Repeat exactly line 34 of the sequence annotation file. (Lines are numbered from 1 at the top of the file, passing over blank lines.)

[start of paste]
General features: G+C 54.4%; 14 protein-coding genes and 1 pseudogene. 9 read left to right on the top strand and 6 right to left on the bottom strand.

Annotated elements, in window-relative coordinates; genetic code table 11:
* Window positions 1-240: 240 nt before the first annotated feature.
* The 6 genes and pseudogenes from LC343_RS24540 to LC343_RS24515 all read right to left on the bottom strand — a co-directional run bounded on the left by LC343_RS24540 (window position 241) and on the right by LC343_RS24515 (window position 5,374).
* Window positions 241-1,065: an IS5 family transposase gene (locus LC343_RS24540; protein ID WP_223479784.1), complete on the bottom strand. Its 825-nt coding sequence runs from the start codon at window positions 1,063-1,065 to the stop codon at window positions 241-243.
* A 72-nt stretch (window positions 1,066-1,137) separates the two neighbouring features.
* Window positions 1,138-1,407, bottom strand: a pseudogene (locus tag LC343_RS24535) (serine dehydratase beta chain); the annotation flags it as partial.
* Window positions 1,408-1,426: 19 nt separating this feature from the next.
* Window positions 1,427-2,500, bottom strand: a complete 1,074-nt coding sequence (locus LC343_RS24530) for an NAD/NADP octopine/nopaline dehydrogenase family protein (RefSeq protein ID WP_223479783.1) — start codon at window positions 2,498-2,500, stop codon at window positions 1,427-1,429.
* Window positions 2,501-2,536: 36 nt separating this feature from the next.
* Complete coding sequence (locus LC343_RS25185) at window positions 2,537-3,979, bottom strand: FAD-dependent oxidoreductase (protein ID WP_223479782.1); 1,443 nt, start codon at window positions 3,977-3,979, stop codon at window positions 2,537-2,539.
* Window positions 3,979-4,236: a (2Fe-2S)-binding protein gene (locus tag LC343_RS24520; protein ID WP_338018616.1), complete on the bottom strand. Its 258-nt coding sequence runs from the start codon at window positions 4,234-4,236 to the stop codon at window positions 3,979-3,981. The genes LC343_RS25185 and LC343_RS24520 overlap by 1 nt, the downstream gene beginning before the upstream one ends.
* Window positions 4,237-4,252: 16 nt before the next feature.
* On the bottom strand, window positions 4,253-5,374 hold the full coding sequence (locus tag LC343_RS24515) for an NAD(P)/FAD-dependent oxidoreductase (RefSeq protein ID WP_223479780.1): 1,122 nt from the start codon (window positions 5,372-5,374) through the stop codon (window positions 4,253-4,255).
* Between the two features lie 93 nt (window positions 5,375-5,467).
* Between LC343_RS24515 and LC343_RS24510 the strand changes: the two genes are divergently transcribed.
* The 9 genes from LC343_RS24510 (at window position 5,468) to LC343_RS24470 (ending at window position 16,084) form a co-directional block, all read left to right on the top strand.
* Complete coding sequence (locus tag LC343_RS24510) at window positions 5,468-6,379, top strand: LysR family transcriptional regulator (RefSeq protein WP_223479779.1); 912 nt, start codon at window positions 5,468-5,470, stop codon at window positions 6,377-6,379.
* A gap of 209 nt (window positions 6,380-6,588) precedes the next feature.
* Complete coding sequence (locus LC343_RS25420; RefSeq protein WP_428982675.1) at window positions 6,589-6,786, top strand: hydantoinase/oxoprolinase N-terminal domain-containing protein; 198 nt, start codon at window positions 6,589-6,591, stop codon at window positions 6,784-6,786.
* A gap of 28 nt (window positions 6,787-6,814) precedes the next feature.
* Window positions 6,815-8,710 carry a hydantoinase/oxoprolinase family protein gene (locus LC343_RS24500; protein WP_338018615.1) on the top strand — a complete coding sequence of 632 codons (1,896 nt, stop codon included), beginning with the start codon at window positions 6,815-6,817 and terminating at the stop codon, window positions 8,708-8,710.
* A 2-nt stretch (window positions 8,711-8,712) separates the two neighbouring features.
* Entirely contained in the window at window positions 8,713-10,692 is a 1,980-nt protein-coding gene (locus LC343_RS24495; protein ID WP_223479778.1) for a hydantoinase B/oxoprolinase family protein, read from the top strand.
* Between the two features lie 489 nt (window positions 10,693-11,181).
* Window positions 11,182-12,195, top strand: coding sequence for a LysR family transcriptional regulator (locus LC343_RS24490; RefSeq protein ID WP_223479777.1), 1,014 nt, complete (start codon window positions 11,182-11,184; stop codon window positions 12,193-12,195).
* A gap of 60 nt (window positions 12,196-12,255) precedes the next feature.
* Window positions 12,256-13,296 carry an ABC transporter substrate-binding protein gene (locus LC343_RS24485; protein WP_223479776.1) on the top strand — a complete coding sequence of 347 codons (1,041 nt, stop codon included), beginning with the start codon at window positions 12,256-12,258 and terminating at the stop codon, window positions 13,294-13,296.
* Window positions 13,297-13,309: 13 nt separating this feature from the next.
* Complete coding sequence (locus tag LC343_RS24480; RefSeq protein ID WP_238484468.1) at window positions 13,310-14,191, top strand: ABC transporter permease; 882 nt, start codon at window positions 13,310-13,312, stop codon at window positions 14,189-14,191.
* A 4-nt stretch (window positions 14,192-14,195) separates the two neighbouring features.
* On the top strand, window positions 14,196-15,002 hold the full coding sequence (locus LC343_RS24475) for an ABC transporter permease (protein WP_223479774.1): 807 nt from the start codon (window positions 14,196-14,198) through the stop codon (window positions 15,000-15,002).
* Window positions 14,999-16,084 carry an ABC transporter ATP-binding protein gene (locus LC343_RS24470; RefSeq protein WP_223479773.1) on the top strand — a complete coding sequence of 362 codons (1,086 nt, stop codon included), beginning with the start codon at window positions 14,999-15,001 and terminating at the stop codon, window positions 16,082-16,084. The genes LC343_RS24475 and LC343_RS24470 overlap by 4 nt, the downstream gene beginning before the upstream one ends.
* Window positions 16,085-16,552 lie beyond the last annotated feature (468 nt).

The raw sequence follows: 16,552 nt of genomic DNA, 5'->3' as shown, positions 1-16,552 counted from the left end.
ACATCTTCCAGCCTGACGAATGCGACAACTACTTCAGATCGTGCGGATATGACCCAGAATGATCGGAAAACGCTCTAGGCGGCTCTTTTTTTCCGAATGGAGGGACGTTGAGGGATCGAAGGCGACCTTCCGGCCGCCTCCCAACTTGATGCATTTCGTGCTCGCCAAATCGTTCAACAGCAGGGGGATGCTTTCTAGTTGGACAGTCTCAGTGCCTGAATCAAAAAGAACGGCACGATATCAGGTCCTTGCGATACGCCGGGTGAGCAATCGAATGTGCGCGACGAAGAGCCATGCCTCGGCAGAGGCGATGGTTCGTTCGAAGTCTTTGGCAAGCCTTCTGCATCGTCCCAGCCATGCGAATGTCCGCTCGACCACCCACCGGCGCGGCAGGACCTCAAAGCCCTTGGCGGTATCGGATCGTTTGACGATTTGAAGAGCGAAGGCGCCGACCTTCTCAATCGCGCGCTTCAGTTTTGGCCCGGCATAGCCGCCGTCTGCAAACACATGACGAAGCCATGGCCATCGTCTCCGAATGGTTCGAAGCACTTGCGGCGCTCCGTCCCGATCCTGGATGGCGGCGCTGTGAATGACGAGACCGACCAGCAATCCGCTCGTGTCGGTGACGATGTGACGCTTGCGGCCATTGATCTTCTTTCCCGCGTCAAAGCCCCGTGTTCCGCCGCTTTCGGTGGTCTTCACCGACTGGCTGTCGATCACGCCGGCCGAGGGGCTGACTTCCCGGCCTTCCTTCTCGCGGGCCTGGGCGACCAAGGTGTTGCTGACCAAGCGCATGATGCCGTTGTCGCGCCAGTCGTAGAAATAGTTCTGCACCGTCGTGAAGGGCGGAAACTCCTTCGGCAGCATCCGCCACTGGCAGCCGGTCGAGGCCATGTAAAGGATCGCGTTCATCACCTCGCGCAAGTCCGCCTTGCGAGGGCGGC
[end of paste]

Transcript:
* Window positions 16,085-16,552 lie beyond the last annotated feature (468 nt).